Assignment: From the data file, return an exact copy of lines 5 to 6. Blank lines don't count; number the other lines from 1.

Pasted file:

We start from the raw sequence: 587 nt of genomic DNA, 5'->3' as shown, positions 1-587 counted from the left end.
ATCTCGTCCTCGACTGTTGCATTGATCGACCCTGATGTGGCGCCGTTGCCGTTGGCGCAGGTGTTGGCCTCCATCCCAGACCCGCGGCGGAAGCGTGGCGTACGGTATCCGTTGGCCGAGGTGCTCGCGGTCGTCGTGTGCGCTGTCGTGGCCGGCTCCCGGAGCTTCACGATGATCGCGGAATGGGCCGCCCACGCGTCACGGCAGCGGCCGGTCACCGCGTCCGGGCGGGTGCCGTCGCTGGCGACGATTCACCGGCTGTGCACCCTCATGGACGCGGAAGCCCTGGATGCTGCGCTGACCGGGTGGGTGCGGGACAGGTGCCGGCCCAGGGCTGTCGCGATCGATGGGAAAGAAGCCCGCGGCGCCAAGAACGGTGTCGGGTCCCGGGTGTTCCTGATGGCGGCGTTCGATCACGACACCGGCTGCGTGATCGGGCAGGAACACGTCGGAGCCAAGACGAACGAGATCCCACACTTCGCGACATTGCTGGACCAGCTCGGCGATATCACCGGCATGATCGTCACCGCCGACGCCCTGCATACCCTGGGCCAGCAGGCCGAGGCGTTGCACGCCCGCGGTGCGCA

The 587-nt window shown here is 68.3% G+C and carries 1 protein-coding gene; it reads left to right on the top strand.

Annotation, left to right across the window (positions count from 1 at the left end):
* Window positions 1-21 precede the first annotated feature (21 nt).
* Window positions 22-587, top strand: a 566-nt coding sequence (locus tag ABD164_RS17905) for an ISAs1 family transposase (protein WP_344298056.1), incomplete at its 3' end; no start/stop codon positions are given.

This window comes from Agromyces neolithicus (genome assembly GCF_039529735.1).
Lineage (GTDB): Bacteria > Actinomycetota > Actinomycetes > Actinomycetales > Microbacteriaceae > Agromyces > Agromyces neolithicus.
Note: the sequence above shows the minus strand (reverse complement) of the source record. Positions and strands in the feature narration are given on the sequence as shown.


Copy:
* Window positions 1-21 precede the first annotated feature (21 nt).
* Window positions 22-587, top strand: a 566-nt coding sequence (locus tag ABD164_RS17905) for an ISAs1 family transposase (protein WP_344298056.1), incomplete at its 3' end; no start/stop codon positions are given.